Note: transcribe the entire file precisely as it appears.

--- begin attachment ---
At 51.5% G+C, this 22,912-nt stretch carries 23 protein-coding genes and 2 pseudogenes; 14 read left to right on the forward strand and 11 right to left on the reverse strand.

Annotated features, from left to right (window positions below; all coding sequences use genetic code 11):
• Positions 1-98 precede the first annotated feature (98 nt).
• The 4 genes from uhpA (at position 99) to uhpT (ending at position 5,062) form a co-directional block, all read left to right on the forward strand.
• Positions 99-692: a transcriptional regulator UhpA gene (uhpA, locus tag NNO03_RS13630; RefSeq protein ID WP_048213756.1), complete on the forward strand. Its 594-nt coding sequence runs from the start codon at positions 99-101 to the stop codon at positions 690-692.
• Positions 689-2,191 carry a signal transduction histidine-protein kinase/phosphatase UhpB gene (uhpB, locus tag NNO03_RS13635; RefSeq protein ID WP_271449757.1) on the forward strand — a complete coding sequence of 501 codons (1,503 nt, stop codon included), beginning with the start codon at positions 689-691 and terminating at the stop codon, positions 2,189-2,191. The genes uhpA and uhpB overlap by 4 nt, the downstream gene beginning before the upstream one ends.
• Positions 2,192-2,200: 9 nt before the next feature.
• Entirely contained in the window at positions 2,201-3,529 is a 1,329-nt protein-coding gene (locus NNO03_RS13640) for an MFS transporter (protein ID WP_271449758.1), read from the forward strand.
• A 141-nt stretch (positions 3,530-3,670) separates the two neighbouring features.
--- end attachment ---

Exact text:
At 51.5% G+C, this 22,912-nt stretch carries 23 protein-coding genes and 2 pseudogenes; 14 read left to right on the forward strand and 11 right to left on the reverse strand.

Annotated features, from left to right (window positions below; all coding sequences use genetic code 11):
• Positions 1-98 precede the first annotated feature (98 nt).
• The 4 genes from uhpA (at position 99) to uhpT (ending at position 5,062) form a co-directional block, all read left to right on the forward strand.
• Positions 99-692: a transcriptional regulator UhpA gene (uhpA, locus tag NNO03_RS13630; RefSeq protein ID WP_048213756.1), complete on the forward strand. Its 594-nt coding sequence runs from the start codon at positions 99-101 to the stop codon at positions 690-692.
• Positions 689-2,191 carry a signal transduction histidine-protein kinase/phosphatase UhpB gene (uhpB, locus tag NNO03_RS13635; RefSeq protein ID WP_271449757.1) on the forward strand — a complete coding sequence of 501 codons (1,503 nt, stop codon included), beginning with the start codon at positions 689-691 and terminating at the stop codon, positions 2,189-2,191. The genes uhpA and uhpB overlap by 4 nt, the downstream gene beginning before the upstream one ends.
• Positions 2,192-2,200: 9 nt before the next feature.
• Entirely contained in the window at positions 2,201-3,529 is a 1,329-nt protein-coding gene (locus NNO03_RS13640) for an MFS transporter (protein ID WP_271449758.1), read from the forward strand.
• A 141-nt stretch (positions 3,530-3,670) separates the two neighbouring features.